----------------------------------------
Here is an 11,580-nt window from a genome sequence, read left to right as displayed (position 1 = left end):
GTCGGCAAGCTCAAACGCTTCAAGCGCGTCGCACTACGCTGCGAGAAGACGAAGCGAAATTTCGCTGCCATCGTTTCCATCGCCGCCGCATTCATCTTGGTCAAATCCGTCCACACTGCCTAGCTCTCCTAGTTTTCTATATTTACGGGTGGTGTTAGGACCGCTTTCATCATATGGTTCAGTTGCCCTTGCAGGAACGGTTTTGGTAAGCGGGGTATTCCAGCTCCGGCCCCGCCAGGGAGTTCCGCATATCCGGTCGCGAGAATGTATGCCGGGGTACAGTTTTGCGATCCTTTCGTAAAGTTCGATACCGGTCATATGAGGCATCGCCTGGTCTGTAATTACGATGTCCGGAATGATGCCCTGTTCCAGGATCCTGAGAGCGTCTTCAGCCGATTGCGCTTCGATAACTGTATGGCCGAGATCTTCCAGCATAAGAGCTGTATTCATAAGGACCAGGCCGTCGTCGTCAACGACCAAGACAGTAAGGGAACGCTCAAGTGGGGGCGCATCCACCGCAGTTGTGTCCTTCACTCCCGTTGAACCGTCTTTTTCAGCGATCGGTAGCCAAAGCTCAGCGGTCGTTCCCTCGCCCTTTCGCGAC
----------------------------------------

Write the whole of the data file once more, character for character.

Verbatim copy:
Here is an 11,580-nt window from a genome sequence, read left to right as displayed (position 1 = left end):
GTCGGCAAGCTCAAACGCTTCAAGCGCGTCGCACTACGCTGCGAGAAGACGAAGCGAAATTTCGCTGCCATCGTTTCCATCGCCGCCGCATTCATCTTGGTCAAATCCGTCCACACTGCCTAGCTCTCCTAGTTTTCTATATTTACGGGTGGTGTTAGGACCGCTTTCATCATATGGTTCAGTTGCCCTTGCAGGAACGGTTTTGGTAAGCGGGGTATTCCAGCTCCGGCCCCGCCAGGGAGTTCCGCATATCCGGTCGCGAGAATGTATGCCGGGGTACAGTTTTGCGATCCTTTCGTAAAGTTCGATACCGGTCATATGAGGCATCGCCTGGTCTGTAATTACGATGTCCGGAATGATGCCCTGTTCCAGGATCCTGAGAGCGTCTTCAGCCGATTGCGCTTCGATAACTGTATGGCCGAGATCTTCCAGCATAAGAGCTGTATTCATAAGGACCAGGCCGTCGTCGTCAACGACCAAGACAGTAAGGGAACGCTCAAGTGGGGGCGCATCCACCGCAGTTGTGTCCTTCACTCCCGTTGAACCGTCTTTTTCAGCGATCGGTAGCCAAAGCTCAGCGGTCGTTCCCTCGCCCTTTCGCGAC